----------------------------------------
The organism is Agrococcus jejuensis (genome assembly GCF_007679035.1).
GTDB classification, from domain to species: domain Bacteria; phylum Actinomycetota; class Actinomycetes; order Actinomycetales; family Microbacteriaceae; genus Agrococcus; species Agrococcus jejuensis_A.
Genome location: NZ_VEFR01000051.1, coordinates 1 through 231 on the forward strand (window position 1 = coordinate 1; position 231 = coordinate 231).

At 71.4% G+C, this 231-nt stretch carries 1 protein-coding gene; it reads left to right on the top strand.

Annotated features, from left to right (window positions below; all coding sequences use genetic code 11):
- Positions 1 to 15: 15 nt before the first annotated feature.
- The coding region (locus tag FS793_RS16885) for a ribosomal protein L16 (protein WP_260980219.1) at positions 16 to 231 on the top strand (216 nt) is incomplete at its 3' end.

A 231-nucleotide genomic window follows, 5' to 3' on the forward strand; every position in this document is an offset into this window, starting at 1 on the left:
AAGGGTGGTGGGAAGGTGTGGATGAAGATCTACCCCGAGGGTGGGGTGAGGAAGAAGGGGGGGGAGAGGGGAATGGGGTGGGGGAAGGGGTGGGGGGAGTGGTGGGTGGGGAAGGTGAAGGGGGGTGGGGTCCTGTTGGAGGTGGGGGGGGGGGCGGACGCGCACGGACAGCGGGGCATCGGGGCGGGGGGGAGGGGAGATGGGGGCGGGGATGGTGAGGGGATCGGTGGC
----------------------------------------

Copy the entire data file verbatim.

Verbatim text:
The organism is Agrococcus jejuensis (genome assembly GCF_007679035.1).
GTDB classification, from domain to species: domain Bacteria; phylum Actinomycetota; class Actinomycetes; order Actinomycetales; family Microbacteriaceae; genus Agrococcus; species Agrococcus jejuensis_A.
Genome location: NZ_VEFR01000051.1, coordinates 1 through 231 on the forward strand (window position 1 = coordinate 1; position 231 = coordinate 231).

At 71.4% G+C, this 231-nt stretch carries 1 protein-coding gene; it reads left to right on the top strand.

Annotated features, from left to right (window positions below; all coding sequences use genetic code 11):
- Positions 1 to 15: 15 nt before the first annotated feature.
- The coding region (locus tag FS793_RS16885) for a ribosomal protein L16 (protein WP_260980219.1) at positions 16 to 231 on the top strand (216 nt) is incomplete at its 3' end.

A 231-nucleotide genomic window follows, 5' to 3' on the forward strand; every position in this document is an offset into this window, starting at 1 on the left:
AAGGGTGGTGGGAAGGTGTGGATGAAGATCTACCCCGAGGGTGGGGTGAGGAAGAAGGGGGGGGAGAGGGGAATGGGGTGGGGGAAGGGGTGGGGGGAGTGGTGGGTGGGGAAGGTGAAGGGGGGTGGGGTCCTGTTGGAGGTGGGGGGGGGGGCGGACGCGCACGGACAGCGGGGCATCGGGGCGGGGGGGAGGGGAGATGGGGGCGGGGATGGTGAGGGGATCGGTGGC